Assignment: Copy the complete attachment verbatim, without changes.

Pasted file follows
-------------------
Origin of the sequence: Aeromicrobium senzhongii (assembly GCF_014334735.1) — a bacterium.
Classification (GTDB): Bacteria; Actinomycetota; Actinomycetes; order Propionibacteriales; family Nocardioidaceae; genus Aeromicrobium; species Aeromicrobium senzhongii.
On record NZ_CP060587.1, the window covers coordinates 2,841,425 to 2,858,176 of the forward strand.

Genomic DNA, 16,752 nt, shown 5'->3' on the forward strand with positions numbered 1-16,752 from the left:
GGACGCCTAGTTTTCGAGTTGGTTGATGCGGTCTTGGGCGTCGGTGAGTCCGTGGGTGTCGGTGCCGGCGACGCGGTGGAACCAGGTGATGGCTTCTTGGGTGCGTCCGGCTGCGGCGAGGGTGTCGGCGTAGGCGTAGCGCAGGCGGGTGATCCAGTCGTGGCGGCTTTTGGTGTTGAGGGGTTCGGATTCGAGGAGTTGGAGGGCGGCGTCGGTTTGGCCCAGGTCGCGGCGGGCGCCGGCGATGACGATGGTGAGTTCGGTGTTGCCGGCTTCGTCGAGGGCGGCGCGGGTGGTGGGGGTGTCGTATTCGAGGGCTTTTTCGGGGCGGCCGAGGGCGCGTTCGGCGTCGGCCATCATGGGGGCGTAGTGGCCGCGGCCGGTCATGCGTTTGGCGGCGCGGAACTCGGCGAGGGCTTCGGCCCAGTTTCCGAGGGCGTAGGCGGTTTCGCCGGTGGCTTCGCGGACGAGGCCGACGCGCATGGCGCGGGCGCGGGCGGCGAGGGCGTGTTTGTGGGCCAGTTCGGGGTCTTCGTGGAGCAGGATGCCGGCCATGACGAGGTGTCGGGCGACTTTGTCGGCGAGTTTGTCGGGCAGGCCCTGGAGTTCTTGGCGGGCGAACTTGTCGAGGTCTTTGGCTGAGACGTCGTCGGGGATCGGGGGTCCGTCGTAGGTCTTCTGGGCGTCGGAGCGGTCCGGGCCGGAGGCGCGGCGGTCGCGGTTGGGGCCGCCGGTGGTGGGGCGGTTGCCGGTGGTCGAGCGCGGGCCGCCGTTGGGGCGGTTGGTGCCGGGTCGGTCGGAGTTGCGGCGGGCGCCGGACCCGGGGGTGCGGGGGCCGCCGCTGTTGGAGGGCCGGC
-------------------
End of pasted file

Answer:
Origin of the sequence: Aeromicrobium senzhongii (assembly GCF_014334735.1) — a bacterium.
Classification (GTDB): Bacteria; Actinomycetota; Actinomycetes; order Propionibacteriales; family Nocardioidaceae; genus Aeromicrobium; species Aeromicrobium senzhongii.
On record NZ_CP060587.1, the window covers coordinates 2,841,425 to 2,858,176 of the forward strand.

Genomic DNA, 16,752 nt, shown 5'->3' on the forward strand with positions numbered 1-16,752 from the left:
GGACGCCTAGTTTTCGAGTTGGTTGATGCGGTCTTGGGCGTCGGTGAGTCCGTGGGTGTCGGTGCCGGCGACGCGGTGGAACCAGGTGATGGCTTCTTGGGTGCGTCCGGCTGCGGCGAGGGTGTCGGCGTAGGCGTAGCGCAGGCGGGTGATCCAGTCGTGGCGGCTTTTGGTGTTGAGGGGTTCGGATTCGAGGAGTTGGAGGGCGGCGTCGGTTTGGCCCAGGTCGCGGCGGGCGCCGGCGATGACGATGGTGAGTTCGGTGTTGCCGGCTTCGTCGAGGGCGGCGCGGGTGGTGGGGGTGTCGTATTCGAGGGCTTTTTCGGGGCGGCCGAGGGCGCGTTCGGCGTCGGCCATCATGGGGGCGTAGTGGCCGCGGCCGGTCATGCGTTTGGCGGCGCGGAACTCGGCGAGGGCTTCGGCCCAGTTTCCGAGGGCGTAGGCGGTTTCGCCGGTGGCTTCGCGGACGAGGCCGACGCGCATGGCGCGGGCGCGGGCGGCGAGGGCGTGTTTGTGGGCCAGTTCGGGGTCTTCGTGGAGCAGGATGCCGGCCATGACGAGGTGTCGGGCGACTTTGTCGGCGAGTTTGTCGGGCAGGCCCTGGAGTTCTTGGCGGGCGAACTTGTCGAGGTCTTTGGCTGAGACGTCGTCGGGGATCGGGGGTCCGTCGTAGGTCTTCTGGGCGTCGGAGCGGTCCGGGCCGGAGGCGCGGCGGTCGCGGTTGGGGCCGCCGGTGGTGGGGCGGTTGCCGGTGGTCGAGCGCGGGCCGCCGTTGGGGCGGTTGGTGCCGGGTCGGTCGGAGTTGCGGCGGGCGCCGGACCCGGGGGTGCGGGGGCCGCCGCTGTTGGAGGGCCGGC